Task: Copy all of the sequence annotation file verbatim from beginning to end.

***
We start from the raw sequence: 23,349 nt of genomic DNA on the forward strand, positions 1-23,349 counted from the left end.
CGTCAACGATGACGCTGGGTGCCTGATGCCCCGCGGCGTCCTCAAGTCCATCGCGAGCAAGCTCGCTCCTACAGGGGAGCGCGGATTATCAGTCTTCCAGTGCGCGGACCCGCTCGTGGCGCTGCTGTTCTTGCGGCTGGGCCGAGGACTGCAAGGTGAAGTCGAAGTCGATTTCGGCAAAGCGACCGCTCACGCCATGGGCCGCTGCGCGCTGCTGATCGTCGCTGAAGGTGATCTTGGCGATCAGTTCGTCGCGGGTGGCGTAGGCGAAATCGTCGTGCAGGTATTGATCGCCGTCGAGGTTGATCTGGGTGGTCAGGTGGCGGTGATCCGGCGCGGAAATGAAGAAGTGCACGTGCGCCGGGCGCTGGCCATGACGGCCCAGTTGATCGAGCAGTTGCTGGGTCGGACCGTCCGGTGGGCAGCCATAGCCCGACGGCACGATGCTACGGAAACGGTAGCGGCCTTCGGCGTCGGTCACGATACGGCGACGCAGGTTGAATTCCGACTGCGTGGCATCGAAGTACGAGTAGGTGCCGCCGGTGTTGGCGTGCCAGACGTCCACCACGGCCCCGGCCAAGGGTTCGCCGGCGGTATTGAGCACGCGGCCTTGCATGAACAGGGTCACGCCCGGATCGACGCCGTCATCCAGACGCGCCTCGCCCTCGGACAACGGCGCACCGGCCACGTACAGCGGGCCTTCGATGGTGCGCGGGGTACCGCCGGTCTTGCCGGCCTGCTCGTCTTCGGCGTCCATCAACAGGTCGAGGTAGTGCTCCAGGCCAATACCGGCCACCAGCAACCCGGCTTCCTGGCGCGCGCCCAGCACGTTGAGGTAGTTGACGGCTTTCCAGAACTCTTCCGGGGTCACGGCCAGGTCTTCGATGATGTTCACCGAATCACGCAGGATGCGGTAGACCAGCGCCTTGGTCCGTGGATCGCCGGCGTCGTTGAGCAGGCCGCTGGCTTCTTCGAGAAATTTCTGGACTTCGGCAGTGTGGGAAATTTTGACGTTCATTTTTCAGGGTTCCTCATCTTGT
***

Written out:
We start from the raw sequence: 23,349 nt of genomic DNA on the forward strand, positions 1-23,349 counted from the left end.
CGTCAACGATGACGCTGGGTGCCTGATGCCCCGCGGCGTCCTCAAGTCCATCGCGAGCAAGCTCGCTCCTACAGGGGAGCGCGGATTATCAGTCTTCCAGTGCGCGGACCCGCTCGTGGCGCTGCTGTTCTTGCGGCTGGGCCGAGGACTGCAAGGTGAAGTCGAAGTCGATTTCGGCAAAGCGACCGCTCACGCCATGGGCCGCTGCGCGCTGCTGATCGTCGCTGAAGGTGATCTTGGCGATCAGTTCGTCGCGGGTGGCGTAGGCGAAATCGTCGTGCAGGTATTGATCGCCGTCGAGGTTGATCTGGGTGGTCAGGTGGCGGTGATCCGGCGCGGAAATGAAGAAGTGCACGTGCGCCGGGCGCTGGCCATGACGGCCCAGTTGATCGAGCAGTTGCTGGGTCGGACCGTCCGGTGGGCAGCCATAGCCCGACGGCACGATGCTACGGAAACGGTAGCGGCCTTCGGCGTCGGTCACGATACGGCGACGCAGGTTGAATTCCGACTGCGTGGCATCGAAGTACGAGTAGGTGCCGCCGGTGTTGGCGTGCCAGACGTCCACCACGGCCCCGGCCAAGGGTTCGCCGGCGGTATTGAGCACGCGGCCTTGCATGAACAGGGTCACGCCCGGATCGACGCCGTCATCCAGACGCGCCTCGCCCTCGGACAACGGCGCACCGGCCACGTACAGCGGGCCTTCGATGGTGCGCGGGGTACCGCCGGTCTTGCCGGCCTGCTCGTCTTCGGCGTCCATCAACAGGTCGAGGTAGTGCTCCAGGCCAATACCGGCCACCAGCAACCCGGCTTCCTGGCGCGCGCCCAGCACGTTGAGGTAGTTGACGGCTTTCCAGAACTCTTCCGGGGTCACGGCCAGGTCTTCGATGATGTTCACCGAATCACGCAGGATGCGGTAGACCAGCGCCTTGGTCCGTGGATCGCCGGCGTCGTTGAGCAGGCCGCTGGCTTCTTCGAGAAATTTCTGGACTTCGGCAGTGTGGGAAATTTTGACGTTCATTTTTCAGGGTTCCTCATCTTGT